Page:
Rachel Brannon profile picture

Rachel Brannon Psychotherapy, LCSW

Not Taking New Clients

Rachel Brannon is an experienced clinical social worker who is known for her thoughtful, encouraging approach. She has a particular interest in helping clients connect with their inner selves in a way that shifts perspective and provides a new way forward. Rachel has over 20 years of experience across a variety of settings in New York, Idaho, and Texas.

Specialties
  • General Mental Health
  • Grief and Loss
  • Life Transitions
  • Personal Growth and Self-Esteem
  • Religion and Spirituality
Pay with insurance
  • UnitedHealthcare
  • Cigna
  • Aetna
  • UHC Student Resources
  • AllSavers UHC
  • Meritain
  • Nippon
Pay out-of-pocket
  • $ $ $ $ $
    $140-200
Locations
Licensed in
Therapy licenses aren't like driver's licenses — each state has its own set of rules. To offer care, a provider needs to be licensed in the state you're located in when sessions are happening.
  • New York
  • Texas
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Provider
Profile
“Re-ordering your inner and outer worlds can be like rearranging the furniture in your home.”
What was your path to becoming a therapist?
Years ago, I was a 6th grade English teacher and, after an assignment in which the children wrote their own fairy tales, I became interested in how the stories held patterns of their personality styles, each one a "hero's journey" with particular challenges and accomplishments. For me, this was an "aha" moment. I realized that every person has their own unique journey and unfolding purpose. This led to a lifelong study of psychology, spirituality, and health, which included several years of postgraduate training in Jungian psychology.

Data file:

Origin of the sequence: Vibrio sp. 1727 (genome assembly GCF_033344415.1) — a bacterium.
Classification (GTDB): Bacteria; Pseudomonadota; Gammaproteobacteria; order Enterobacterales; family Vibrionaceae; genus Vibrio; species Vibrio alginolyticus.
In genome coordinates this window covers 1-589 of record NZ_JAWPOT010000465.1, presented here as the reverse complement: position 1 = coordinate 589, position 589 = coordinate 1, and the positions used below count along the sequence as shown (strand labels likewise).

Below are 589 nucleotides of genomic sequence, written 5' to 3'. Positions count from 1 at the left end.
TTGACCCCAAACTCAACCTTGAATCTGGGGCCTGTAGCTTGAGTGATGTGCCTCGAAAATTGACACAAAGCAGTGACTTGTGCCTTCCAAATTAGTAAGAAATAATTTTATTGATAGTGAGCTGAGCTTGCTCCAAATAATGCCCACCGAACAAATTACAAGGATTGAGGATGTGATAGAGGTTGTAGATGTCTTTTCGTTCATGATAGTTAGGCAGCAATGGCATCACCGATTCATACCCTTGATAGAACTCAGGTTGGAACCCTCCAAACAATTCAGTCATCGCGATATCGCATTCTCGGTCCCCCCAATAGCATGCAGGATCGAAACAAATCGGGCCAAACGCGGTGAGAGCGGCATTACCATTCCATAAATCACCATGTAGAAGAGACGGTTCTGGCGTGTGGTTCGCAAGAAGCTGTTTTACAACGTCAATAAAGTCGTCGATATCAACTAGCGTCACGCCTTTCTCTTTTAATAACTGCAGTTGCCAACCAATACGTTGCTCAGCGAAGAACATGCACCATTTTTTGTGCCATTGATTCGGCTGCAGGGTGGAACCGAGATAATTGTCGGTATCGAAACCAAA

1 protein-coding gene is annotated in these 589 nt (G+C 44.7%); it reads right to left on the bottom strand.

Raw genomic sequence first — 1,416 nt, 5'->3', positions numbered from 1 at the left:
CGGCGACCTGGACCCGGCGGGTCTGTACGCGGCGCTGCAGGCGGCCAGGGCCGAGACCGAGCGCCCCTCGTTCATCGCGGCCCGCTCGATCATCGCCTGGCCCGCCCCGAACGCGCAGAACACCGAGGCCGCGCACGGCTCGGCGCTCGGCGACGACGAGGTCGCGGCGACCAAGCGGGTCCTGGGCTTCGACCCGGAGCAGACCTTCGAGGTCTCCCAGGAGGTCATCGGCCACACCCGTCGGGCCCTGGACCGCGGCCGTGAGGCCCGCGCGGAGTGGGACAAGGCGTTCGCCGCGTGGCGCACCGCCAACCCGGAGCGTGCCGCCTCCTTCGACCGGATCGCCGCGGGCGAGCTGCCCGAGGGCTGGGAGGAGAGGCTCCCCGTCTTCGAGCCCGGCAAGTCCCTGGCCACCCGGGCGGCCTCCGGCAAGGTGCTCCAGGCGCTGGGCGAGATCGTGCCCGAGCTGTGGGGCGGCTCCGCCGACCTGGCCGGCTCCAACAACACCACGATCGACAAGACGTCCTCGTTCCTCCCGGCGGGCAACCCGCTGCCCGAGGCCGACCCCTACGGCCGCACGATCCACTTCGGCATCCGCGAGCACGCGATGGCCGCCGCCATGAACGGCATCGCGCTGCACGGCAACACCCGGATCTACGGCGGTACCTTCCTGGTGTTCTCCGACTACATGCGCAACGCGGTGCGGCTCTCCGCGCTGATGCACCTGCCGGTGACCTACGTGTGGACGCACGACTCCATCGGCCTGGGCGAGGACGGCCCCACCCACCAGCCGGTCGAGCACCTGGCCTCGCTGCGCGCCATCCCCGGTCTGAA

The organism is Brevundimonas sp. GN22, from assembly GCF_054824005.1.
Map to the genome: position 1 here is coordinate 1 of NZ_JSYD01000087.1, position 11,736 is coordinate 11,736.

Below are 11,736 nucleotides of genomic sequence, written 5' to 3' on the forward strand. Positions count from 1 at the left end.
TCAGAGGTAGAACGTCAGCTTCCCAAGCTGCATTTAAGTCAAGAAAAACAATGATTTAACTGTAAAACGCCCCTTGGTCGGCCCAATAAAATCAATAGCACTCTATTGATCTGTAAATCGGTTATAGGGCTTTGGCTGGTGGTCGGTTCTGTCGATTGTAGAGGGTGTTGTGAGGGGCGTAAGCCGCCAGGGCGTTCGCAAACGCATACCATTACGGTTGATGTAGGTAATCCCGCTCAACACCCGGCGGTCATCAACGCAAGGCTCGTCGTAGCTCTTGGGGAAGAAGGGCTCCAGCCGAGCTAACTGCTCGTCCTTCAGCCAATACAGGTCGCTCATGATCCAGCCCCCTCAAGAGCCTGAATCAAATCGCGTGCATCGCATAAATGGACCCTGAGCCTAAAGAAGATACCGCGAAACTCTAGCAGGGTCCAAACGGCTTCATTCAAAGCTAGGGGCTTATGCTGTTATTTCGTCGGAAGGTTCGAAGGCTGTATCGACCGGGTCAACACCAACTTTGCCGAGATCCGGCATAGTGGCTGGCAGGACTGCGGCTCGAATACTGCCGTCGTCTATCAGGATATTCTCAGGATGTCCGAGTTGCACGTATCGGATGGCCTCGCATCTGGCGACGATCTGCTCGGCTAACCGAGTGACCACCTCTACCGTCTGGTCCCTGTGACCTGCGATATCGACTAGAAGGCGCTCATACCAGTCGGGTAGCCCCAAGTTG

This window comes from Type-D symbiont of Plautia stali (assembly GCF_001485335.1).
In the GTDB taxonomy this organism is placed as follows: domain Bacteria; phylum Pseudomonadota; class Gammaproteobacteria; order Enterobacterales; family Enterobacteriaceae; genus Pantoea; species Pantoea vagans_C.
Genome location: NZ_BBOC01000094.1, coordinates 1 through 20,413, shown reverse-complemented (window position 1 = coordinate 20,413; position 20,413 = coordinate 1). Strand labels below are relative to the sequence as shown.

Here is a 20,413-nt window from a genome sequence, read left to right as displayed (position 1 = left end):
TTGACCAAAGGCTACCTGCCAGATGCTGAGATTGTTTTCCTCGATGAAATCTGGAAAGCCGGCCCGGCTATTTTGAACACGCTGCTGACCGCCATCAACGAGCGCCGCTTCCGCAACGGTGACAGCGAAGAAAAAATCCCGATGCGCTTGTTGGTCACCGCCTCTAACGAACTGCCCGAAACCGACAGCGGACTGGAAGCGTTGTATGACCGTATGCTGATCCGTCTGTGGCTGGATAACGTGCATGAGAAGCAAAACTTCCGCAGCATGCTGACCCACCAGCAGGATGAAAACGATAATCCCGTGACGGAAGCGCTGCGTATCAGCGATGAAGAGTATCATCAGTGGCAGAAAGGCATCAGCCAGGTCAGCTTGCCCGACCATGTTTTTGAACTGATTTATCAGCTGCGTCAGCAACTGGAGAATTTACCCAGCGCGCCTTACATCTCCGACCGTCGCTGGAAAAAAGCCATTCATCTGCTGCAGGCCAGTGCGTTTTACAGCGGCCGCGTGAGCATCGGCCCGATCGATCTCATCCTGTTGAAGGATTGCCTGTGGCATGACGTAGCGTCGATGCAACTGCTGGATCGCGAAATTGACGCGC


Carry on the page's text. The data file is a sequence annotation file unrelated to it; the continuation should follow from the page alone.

What should someone know about working with you?
I find that people benefit from working in two directions at once: Outward and inward. Your outer life includes the strengths and liabilities of your relationships, finances, work, and home life, while your inner life includes your mindset, feelings, dreams, creative impulses, and spiritual life. The flow that comes from the deeper layers of the self — a creative impulse to become oneself — is something that people can learn to recognize and trust. Re-ordering your inner and outer worlds can be like rearranging the furniture in your home. It involves removing what you don’t need, uncovering treasures, and creating space for new things to unfold. What can result from this way of working is a sense of wellbeing, beginning with the life you have.
What do you do to continue learning and building competencies as a provider?
My practice is grounded in Jungian depth psychology, and I regularly attend local meetings at a psychoanalytic professional group (but I am eclectic in my approach). I have a deep respect for the recovery programs. I also keep up with new information about mindfulness, existential, trauma-based, and cognitive behavioral techniques. I am a lifelong learner, and always have an audiobook going as well as a stack of books at my bedside (not only psychology books but fiction and poetry, too!).
“It involves removing what you don’t need, uncovering treasures, and creating space for new things to unfold.”